SYS-CON Events announced today that EnterpriseDB (EDB), the leading worldwide provider of enterprise-class Postgres products and database compatibility solutions, will exhibit at SYS-CON's 16th International Cloud Expo®, which will take place on June 9-11, 2015, at the Javits Center in New York City, NY. EDB is the largest provider of Postgres software and services that provides enterprise-class performance and scalability and the open source freedom to divert budget from more costly traditiona...
How can you compare one technology or tool to its competitors? Usually, there is no objective comparison available. So how do you know which is better? Eclipse or IntelliJ IDEA? Java EE or Spring? C# or Java? All you can usually find is a holy war and biased comparisons on vendor sites. But luckily, sometimes, you can find a fair comparison. How does this come to be? By having it co-authored by the stakeholders. The binary repository comparison matrix is one of those rare resources. It is edite...
With the advent of micro-services, the application design paradigm has undergone a major shift. The days of developing monolithic applications are over. We are bringing in the principles (read SOA) hereto the preserve of applications or system integration space into the application development world. Since the micro-services are consumed within the application, the need of ESB is not there. There is no message transformation or mediations required. But service discovery and load balancing of ...
Do you think development teams really update those BMC Remedy tickets with all the changes contained in a release? They don't. Most of them just "check the box" and move on. They rose a Risk Level that won't raise questions from the Change Control managers and they work around the checks and balances. The alternative is to stop and wait for a department that still thinks releases are rare events. When a release happens every day there's just not enough time for people to attend CAB meeting...
T-Mobile has been transforming the wireless industry with its “Uncarrier” initiatives. Today as T-Mobile’s IT organization works to transform itself in a like manner, technical foundations built over the last couple of years are now key to their drive for more Agile delivery practices. In his session at DevOps Summit, Martin Krienke, Sr Development Manager at T-Mobile, will discuss where they started their Continuous Delivery journey, where they are today, and where they are going in an effort ...
SYS-CON Events announced today that the "First Containers & Microservices Conference" will take place June 9-11, 2015, at the Javits Center in New York City. The “Second Containers & Microservices Conference” will take place November 3-5, 2015, at Santa Clara Convention Center, Santa Clara, CA. Containers and microservices have become topics of intense interest throughout the cloud developer and enterprise IT communities.
Disruptive macro trends in technology are impacting and dramatically changing the "art of the possible" relative to supply chain management practices through the innovative use of IoT, cloud, machine learning and Big Data to enable connected ecosystems of engagement. Enterprise informatics can now move beyond point solutions that merely monitor the past and implement integrated enterprise fabrics that enable end-to-end supply chain visibility to improve customer service delivery and optimize sup...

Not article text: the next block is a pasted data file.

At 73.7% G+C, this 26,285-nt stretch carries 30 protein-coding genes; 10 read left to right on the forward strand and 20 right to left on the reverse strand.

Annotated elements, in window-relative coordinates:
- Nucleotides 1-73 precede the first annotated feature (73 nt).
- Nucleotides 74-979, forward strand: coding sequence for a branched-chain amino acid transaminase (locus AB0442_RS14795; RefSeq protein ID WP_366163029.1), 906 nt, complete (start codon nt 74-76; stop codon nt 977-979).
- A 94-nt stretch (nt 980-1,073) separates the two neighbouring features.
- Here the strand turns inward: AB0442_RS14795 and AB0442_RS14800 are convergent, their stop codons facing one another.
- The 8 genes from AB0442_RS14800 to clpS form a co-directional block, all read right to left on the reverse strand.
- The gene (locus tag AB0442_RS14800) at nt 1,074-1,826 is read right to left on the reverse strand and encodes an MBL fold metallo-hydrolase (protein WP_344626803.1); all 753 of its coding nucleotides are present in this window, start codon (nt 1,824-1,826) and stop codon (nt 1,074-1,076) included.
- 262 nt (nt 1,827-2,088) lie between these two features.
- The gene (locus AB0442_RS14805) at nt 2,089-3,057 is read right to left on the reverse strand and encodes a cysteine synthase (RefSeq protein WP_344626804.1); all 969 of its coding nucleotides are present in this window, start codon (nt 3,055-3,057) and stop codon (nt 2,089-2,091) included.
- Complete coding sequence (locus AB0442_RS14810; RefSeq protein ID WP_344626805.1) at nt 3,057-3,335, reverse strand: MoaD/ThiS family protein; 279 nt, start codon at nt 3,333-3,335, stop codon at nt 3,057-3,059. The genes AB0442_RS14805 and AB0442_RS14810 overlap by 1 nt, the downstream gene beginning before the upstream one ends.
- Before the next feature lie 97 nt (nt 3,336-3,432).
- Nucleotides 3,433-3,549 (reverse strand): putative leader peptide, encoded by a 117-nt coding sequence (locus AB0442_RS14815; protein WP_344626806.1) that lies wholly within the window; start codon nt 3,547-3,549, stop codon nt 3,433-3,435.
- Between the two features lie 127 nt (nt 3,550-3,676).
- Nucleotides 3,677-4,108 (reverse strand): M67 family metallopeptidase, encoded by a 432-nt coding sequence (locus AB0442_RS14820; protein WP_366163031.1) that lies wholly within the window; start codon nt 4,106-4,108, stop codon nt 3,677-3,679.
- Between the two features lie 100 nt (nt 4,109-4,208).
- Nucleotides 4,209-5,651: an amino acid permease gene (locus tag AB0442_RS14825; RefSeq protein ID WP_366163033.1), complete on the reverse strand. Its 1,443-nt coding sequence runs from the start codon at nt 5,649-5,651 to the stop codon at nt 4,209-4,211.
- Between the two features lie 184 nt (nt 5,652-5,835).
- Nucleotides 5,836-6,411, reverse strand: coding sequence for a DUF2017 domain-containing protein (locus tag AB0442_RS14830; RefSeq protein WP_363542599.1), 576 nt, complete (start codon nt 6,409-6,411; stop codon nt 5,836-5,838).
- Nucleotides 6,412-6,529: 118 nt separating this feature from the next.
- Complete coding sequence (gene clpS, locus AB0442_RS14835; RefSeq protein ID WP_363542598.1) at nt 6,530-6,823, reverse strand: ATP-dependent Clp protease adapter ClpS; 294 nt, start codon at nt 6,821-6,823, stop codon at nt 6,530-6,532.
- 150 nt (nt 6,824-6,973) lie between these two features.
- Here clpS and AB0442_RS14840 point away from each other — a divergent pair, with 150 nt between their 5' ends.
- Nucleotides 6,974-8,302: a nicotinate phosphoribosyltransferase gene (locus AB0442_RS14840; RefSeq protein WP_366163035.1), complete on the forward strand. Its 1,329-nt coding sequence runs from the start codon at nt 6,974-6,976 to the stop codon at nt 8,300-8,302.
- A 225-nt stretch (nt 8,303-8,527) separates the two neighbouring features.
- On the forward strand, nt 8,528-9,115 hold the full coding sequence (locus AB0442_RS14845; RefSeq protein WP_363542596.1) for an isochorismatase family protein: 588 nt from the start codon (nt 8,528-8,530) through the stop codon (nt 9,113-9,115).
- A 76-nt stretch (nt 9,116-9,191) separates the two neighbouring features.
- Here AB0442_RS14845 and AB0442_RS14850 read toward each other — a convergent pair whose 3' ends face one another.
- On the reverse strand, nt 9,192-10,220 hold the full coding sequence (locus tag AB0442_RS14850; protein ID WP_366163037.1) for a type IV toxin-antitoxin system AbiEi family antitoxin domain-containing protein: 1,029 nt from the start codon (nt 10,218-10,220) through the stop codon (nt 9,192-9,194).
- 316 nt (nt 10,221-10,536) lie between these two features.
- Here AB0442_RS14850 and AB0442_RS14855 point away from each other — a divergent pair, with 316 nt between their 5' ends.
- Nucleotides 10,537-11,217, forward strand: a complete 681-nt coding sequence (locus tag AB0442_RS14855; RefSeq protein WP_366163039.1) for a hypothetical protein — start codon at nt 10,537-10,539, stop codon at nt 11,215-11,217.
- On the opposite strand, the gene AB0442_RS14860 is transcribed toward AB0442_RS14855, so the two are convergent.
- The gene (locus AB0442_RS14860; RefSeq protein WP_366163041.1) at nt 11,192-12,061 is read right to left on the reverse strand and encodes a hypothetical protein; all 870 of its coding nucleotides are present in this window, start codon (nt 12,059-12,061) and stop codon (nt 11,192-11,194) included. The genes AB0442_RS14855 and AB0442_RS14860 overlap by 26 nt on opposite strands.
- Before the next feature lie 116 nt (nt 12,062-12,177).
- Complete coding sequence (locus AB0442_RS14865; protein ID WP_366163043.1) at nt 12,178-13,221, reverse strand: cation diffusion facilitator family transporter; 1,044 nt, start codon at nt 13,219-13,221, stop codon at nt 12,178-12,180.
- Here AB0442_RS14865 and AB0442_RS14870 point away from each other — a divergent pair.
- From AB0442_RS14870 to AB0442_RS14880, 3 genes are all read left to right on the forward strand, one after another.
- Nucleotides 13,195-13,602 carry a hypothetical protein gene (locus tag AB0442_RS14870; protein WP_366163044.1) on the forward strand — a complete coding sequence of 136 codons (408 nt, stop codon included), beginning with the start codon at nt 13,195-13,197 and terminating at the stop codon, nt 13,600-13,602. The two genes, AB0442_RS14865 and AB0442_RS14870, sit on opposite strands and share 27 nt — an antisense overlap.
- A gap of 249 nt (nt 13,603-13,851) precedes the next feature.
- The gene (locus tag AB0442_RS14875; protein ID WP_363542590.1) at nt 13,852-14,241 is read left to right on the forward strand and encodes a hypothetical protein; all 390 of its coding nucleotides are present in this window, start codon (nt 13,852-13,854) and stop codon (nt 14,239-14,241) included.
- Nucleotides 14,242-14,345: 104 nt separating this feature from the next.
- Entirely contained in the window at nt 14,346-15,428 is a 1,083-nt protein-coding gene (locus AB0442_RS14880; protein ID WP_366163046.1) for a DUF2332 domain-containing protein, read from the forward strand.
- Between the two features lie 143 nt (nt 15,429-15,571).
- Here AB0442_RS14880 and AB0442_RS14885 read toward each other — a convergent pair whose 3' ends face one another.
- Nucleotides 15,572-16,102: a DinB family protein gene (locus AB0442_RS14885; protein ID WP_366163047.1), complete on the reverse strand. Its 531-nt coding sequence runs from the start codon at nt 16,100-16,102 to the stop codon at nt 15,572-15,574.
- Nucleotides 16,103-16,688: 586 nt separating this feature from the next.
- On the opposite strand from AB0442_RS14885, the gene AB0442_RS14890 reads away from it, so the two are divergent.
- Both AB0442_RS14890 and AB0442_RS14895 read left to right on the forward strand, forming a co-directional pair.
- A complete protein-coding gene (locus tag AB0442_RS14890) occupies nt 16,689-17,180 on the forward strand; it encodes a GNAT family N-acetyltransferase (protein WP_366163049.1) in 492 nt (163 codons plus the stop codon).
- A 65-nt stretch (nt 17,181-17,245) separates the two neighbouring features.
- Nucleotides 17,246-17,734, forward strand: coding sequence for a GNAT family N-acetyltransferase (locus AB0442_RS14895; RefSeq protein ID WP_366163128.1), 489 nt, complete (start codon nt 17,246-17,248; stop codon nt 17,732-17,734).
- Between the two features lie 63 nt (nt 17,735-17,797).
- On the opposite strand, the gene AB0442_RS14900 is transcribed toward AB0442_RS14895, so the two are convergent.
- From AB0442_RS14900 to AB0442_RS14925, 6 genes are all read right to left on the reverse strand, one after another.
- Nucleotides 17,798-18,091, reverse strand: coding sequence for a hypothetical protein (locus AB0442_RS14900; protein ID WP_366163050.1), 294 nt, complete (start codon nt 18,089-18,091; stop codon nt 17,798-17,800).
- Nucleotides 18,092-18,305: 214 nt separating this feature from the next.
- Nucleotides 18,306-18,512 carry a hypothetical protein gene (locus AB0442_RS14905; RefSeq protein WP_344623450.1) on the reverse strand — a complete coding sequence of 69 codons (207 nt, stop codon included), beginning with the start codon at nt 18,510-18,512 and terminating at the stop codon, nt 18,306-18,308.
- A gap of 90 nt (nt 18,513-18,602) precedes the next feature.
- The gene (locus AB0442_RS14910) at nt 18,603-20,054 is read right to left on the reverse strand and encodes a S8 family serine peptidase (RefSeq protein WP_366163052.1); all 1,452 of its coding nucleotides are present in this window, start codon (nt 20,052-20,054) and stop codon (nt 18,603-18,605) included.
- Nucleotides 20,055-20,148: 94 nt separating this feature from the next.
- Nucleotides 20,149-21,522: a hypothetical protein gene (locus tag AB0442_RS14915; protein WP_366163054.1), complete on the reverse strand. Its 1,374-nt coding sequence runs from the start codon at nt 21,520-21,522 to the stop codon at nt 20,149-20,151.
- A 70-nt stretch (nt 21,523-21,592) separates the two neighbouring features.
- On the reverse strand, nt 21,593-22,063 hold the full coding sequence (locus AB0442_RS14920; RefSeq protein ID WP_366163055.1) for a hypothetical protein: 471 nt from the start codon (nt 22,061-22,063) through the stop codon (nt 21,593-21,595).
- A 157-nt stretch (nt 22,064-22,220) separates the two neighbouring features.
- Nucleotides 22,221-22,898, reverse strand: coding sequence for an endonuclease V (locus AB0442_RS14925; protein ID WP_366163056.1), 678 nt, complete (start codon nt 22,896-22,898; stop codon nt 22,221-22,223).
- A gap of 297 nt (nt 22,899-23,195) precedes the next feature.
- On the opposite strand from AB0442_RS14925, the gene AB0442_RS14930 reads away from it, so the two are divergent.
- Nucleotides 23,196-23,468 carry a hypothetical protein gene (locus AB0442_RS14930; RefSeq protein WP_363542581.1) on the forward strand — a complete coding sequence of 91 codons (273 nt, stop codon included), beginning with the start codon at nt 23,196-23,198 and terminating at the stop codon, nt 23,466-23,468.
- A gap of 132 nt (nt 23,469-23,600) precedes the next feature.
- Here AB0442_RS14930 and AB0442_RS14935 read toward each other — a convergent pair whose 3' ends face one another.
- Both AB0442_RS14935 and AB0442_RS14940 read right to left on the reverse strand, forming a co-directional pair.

Buzzword alert: Microservices and IoT at a DevOps conference? What could possibly go wrong? In this Power Panel at DevOps Summit, moderated by Jason Bloomberg, the leading expert on architecting agility for the enterprise and president of Intellyx, panelists will peel away the buzz and discuss the important architectural principles behind implementing IoT solutions for the enterprise. As remote IoT devices and sensors become increasingly intelligent, they become part of our distributed cloud en...
I’ve been thinking a bit about microservices (μServices) recently. My immediate reaction is to think: “Isn’t this just yet another new term for the same stuff, Web Services->SOA->APIs->Microservices?” Followed shortly by the thought, “well yes it is, but there are some important differences/distinguishing factors.” Microservices is an evolutionary paradigm born out of the need for simplicity (i.e., get away from the ESB) and alignment with agile (think DevOps) and scalable (think Containerizati...
In this Power Panel at DevOps Summit, moderated by Jason Bloomberg, president of Intellyx, panelists Roberto Medrano, Executive Vice President at Akana; Lori MacVittie, IoT_Microservices Power PanelEvangelist for F5 Networks; and Troy Topnik, ActiveState’s Technical Product Manager; will peel away the buzz and discuss the important architectural principles behind implementing IoT solutions for the enterprise. As remote IoT devices and sensors become increasingly intelligent, they become part of ...
There is no doubt that Big Data is here and getting bigger every day. Building a Big Data infrastructure today is no easy task. There are an enormous number of choices for database engines and technologies. To make things even more challenging, requirements are getting more sophisticated, and the standard paradigm of supporting historical analytics queries is often just one facet of what is needed. As Big Data growth continues, organizations are demanding real-time access to data, allowing immed...
While the DevOps movement and associated technologies have garnered much attention and fanfare, few have addressed the core issue - the hand off from development to operations. We tend to not acknowledge the importance of Release Management - a critical DevOps function. Release Management is the bridge between development and operations that needs to be strengthened with the right approach, tools, teams and processes. The white paper "How to set up an Effective Enterprise Release Management F...